Violin Phase: Portrait Opening

A long queue keeps growing along the city hall building. BHV windows whisper that winter is coming. 15th, September. Sunny. Autumn. Today start European Heritage Days. So does the portrait of Anne Teresa de Keersmaeker within Festival d’Automne à Paris.

Rue des Archives. Then Rue du plâtre. My first time in Lafayette Anticipations. I didn’t realise the stage location until I arrive on the first floor following the direction. Exceptionnally white, the stage occupies the courtyard and spectators the balconies. Yuika walks a few steps on stage and music starts. Actually the white is not painted but a layer of white sands. Her movement paints the stage in black, first a star, then a circle. Two equal parts, four equal parts, and so on. Music amplifies, repeats, varies. Created in 1981, this piece already sketches Keersmaeker’s signature movement. 15 minutes of beauty: tangible, precise, dynamic.


« Anne Teresa de Keersmaeker, you are not patient but impatient. » Injured last may, she is not allowed to perform as planned for this opening. And the recovery needs patience. After the applause, Keersmaeker come on stage starting with this anecdote. She fell from a horse and broke the right arm. « They cut my wings. » She said with such strong emotions. Memory of her works starts flashing in my head. Indeed, they are her wings.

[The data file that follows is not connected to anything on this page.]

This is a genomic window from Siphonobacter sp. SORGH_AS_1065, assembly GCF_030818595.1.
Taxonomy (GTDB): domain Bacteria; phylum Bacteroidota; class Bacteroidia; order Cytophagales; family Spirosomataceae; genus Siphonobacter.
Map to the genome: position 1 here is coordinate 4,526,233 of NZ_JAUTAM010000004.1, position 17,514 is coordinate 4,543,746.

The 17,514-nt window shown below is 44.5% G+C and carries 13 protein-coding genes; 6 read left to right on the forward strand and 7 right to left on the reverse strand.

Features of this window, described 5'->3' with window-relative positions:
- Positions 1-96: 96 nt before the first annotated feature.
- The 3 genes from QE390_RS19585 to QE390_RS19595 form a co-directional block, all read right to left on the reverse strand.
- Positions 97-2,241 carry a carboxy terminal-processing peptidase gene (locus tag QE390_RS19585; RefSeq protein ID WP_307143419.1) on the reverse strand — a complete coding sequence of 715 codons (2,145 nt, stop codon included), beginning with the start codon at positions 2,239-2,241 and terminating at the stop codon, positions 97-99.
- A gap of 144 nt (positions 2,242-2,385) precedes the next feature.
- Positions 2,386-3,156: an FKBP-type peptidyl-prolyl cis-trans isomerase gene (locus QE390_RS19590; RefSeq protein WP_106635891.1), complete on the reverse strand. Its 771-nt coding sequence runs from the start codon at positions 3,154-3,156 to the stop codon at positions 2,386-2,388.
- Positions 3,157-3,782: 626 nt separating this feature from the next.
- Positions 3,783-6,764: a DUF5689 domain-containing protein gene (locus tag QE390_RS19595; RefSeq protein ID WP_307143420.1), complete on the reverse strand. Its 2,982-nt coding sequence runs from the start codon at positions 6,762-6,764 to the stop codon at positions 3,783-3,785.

She was in New York, aiming at expressing simple pleasure of dance with Steve Reich’s music. She found her inspiration from kids: spin, jump, wave the arms. I start navigating memory of Hashimoto’s dance. Keersmaeker keeps moving on stage as well, tracing Hashimoto’s footprint. When Rosas’s staff finishes sweeping the floor, Keersmaeker starts creating her own circle on a darker stage while continuing the explanation.


The momentum cumulates in this structured geometry of continuity. The courtyard seems to become her private space. She misses the stage, and the circle may also make her continue to spin around. Like a Saturday afternoon, we, the spectators, are no more than her neighbours moving to our balconies, intrigued by the sound of her movement, her murmur and the music. When she notices our presence, she asks if we have questions. A brainless question from the second floor ends the conversation.

I walk out the foundation, still feeling emotional. Walking randomly in the district, I enter a cloister. On the wall I think that I find the feather dropping from Keersmaeker’s wings.

Artwork by Marjolaine Degremont

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